Exploring the Relationship between Vection, VIMS and Anxiety
Full Study Title
Exploring the relationship between vection, anxious temperament, and visually induced motion sickness
Visually induced motion sickness (VIMS) is a common sensation when using Virtual Reality applications or other visual devices, characterized by feelings similar to traditional motion sickness (e.g., nausea, disorientation, headache). Several factors have been discussed to affect VIMS. For instance, the illusion of self-motion in the absence of real physical movement (vection) has been linked to VIMS, but the exact relationship between the two remains vague. The goal of this study is to determine whether an individual’s tendency to experience vection is linked to their VIMS susceptibility.
We are looking for healthy participants between 19-39 years of age with no recent history of stroke, active vestibular disorders, disabling musculoskeletal disorder, acute psychiatric disorder (including anxiety disorders), and/or a diagnosis of dementia or mild cognitive impairment.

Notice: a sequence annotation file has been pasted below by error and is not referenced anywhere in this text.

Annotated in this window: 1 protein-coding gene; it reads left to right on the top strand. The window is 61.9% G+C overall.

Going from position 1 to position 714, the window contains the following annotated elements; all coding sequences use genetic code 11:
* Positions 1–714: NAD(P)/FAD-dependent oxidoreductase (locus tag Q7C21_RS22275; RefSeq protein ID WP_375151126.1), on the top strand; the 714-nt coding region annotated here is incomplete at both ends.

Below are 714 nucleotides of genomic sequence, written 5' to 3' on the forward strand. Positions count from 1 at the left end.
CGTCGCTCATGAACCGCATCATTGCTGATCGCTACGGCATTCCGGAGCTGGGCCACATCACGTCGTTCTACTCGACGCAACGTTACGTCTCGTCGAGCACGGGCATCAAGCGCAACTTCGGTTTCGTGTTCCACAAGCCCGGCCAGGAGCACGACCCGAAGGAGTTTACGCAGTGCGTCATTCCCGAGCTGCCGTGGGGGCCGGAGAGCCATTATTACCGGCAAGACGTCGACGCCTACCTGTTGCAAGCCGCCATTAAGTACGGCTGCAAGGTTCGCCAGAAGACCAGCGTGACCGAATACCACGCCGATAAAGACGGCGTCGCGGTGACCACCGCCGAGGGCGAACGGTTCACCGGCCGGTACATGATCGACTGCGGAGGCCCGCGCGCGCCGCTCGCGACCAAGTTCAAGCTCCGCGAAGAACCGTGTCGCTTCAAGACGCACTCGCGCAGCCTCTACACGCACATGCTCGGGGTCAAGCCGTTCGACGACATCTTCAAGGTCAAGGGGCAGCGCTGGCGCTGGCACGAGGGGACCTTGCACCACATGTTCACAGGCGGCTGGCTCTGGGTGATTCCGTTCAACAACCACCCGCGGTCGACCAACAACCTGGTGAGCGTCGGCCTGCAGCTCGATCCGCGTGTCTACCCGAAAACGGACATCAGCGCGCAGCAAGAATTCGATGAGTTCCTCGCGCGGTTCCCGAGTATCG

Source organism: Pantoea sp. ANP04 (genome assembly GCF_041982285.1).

Duration and Compensation
This study will take approximately 1.5 hours. Participants will be reimbursed with a $15 gift card.
This study is conducted by Dr. Behrang Keshavarz. If you have questions about the study, please contact firstname.lastname@example.org
This study has been approved by the Research Ethics Board of the University Health Network (REB# 19-6291).
If you want to participate in this study, you can sign up below. By signing up you agree to be contacted by a research member of our team, but you do not commit to participate in the study. You can decline your participation at any time.
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